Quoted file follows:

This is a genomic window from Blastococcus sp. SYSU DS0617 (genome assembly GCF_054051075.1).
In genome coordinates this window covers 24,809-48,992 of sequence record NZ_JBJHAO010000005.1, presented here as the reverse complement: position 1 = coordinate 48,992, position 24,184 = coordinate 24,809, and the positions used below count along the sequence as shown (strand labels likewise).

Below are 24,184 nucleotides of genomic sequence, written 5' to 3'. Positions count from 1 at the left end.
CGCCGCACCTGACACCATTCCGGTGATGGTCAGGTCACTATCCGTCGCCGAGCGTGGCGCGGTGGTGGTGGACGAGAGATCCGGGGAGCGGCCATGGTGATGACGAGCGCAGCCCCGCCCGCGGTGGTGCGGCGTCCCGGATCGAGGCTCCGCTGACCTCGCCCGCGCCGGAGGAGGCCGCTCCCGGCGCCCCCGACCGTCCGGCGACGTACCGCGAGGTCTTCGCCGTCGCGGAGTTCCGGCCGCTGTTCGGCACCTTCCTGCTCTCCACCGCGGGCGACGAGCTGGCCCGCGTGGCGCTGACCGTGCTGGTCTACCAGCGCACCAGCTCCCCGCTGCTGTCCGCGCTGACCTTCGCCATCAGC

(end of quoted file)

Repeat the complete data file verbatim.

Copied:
This is a genomic window from Blastococcus sp. SYSU DS0617 (genome assembly GCF_054051075.1).
In genome coordinates this window covers 24,809-48,992 of sequence record NZ_JBJHAO010000005.1, presented here as the reverse complement: position 1 = coordinate 48,992, position 24,184 = coordinate 24,809, and the positions used below count along the sequence as shown (strand labels likewise).

Below are 24,184 nucleotides of genomic sequence, written 5' to 3'. Positions count from 1 at the left end.
CGCCGCACCTGACACCATTCCGGTGATGGTCAGGTCACTATCCGTCGCCGAGCGTGGCGCGGTGGTGGTGGACGAGAGATCCGGGGAGCGGCCATGGTGATGACGAGCGCAGCCCCGCCCGCGGTGGTGCGGCGTCCCGGATCGAGGCTCCGCTGACCTCGCCCGCGCCGGAGGAGGCCGCTCCCGGCGCCCCCGACCGTCCGGCGACGTACCGCGAGGTCTTCGCCGTCGCGGAGTTCCGGCCGCTGTTCGGCACCTTCCTGCTCTCCACCGCGGGCGACGAGCTGGCCCGCGTGGCGCTGACCGTGCTGGTCTACCAGCGCACCAGCTCCCCGCTGCTGTCCGCGCTGACCTTCGCCATCAGC